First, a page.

I have no great predictions to offer in SaaS in ’16, no profound insights, no epic thoughts on how BlockChain, VR and Uber-for-the-Enterprise will change the world.
But … I do see a lot of stuff, and a lot of start-ups, and am at least in a position to reflect on some more tactical and practical themes coming together for this year and beyond.
A few here:
- Mobile First is Still Murky as a Primary Revenue Generator in SaaS. I would have thought by 2016, we’d have more eight and nine figure SaaS plays that were “mobile first”. Back in the early days of SaaStr, we thought 2016 would be the big year of Mobile First in SaaS. Enterprise tends to lag consumer by 3-4 years, and so it seemed by ’16 Mobile would rule the Enterprise.
And what happened? Well, 2 of the biggest and flashiest SaaS Unicorns of ’15 were (SaaStr Annual speakers 🙂 Slack and Zenefits. And both are essentially desktop-first apps. Yes, I know Slack has 50 mobile apps and we all use them. But the core experience is still architected around the desktop browser (and in many cases, around building software). And Zenefits? Same.
It’s not like mobile doesn’t matter. There are pre-nicorns from ServiceMax to DoubleDutch to Showpad and more that, because of the very nature of their app, are Mobile-first or first-ish for sure. And many platforms and B2D apps from Twilio to Stripe and more have seen mobile fuel a large part of their growth.
But most business process apps require data entry, and mobile often remains merely a critical extension of that from data viewing and modest data entry. Important, but still an extension. See, e.g., Salesforce, Workday, etc. etc.
It’s still happening. It’s just an even more extended transition than many of us had anticipated.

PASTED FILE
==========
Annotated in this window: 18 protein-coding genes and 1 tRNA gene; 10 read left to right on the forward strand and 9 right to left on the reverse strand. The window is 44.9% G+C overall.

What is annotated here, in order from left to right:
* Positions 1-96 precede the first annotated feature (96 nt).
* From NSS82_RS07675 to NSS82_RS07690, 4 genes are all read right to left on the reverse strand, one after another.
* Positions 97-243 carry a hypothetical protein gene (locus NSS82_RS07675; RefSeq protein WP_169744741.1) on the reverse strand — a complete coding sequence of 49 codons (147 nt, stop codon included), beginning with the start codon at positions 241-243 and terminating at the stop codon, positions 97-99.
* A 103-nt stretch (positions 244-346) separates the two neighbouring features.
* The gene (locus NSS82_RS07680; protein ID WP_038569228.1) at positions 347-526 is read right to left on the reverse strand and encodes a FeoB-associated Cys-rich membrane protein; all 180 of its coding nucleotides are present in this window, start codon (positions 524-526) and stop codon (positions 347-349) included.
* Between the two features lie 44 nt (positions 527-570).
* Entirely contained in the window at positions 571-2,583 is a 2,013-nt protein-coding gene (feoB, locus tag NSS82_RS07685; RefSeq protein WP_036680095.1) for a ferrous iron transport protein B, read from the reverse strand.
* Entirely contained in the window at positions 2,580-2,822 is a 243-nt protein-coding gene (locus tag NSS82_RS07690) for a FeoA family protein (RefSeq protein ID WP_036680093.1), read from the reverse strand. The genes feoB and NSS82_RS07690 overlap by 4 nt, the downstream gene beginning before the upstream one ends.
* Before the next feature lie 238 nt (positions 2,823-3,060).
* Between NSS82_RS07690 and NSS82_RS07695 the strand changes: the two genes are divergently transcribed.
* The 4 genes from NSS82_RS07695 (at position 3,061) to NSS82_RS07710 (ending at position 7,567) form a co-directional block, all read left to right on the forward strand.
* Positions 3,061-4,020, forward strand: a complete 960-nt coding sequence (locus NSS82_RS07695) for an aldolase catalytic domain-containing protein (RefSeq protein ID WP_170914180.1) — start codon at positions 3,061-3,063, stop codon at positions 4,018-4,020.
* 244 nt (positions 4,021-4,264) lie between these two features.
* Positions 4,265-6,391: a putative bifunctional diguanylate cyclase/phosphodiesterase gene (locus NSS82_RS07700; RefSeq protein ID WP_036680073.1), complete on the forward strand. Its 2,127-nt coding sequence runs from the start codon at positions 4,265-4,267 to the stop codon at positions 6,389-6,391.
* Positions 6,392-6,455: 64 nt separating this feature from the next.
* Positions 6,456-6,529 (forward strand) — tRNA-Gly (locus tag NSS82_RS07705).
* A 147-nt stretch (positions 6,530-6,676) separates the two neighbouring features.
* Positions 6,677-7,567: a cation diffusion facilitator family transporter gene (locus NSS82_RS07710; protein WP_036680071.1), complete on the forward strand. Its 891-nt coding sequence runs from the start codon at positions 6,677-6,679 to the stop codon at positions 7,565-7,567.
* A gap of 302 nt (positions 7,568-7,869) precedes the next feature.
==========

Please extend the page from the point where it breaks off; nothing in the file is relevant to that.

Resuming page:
- ERPs for Everything. As the market size and penetration of SaaS has accelerated, every business and vertical is now ready for a SaaS ERP. So we’re seeing more and more “systems of record” for every vertical, from window blinds to parasailing operations. Every vertical, every business, can standardize around one SaaS ERP-cum-project management-cum CRM in the coming years. As they do, many nine-figure businesses will grow from this.
- ACVs are Going Up – Not Down. Because We’re Getting Better At Delivering True Solutions. Almost all of the companies I see and work with have driven ACVs (Annual Contract Values, or deal sizes) way, way up. Founders and CEOs are getting much, much better at understanding how to deliver true value to the enterprise, and true solutions — and charge for it. And along with that, customers are getting better at understanding value, and when and where to pay for it. We don’t need ROI calculators anymore, folks. A corollary of this is the very best SaaS solutions can charge more and more.
- The Bar Keeps Going Up. I know we’ve talked about it before, so apologies. But the bar for what a “great” SaaS company is keeps going up. $1m to $10m in 6 quarters or less used to be a crazy outlier, as we discussed here. Now it’s becoming more and more common. The reason is a combination of the above factors — bigger markets, and often, higher ACVs — make the basic math of hyper-growth easier to achieve. Not easy by any stretch — just easier.
- Ignore the Fallen-Corn and Dead-a-Corn and Debbie Downer Talk. Things have cooled down from Peak MOMO of Summer ’15. So what? True SaaS companies never shrink. They never do. Upgrades and upsells alone should fuel 30% year-over-year growth. Sales will add more. It’s pretty predictable, at least, after $5-$6m ARR or so. If it’s real SaaS. So good SaaS companies, once they approach Initial Scale — they just don’t fail. Or at least, it should take the better part of a decade to really fail if you have net negative churn. So look, Nasdaq may crash. I dunno. Valuations may fall further. But ignore all the Tweets and blogs about fallen unicorns in SaaS at least. Because either those companies aren’t real SaaS. Or the pundits don’t know SaaS.
(Cross-posted @ SaaStr)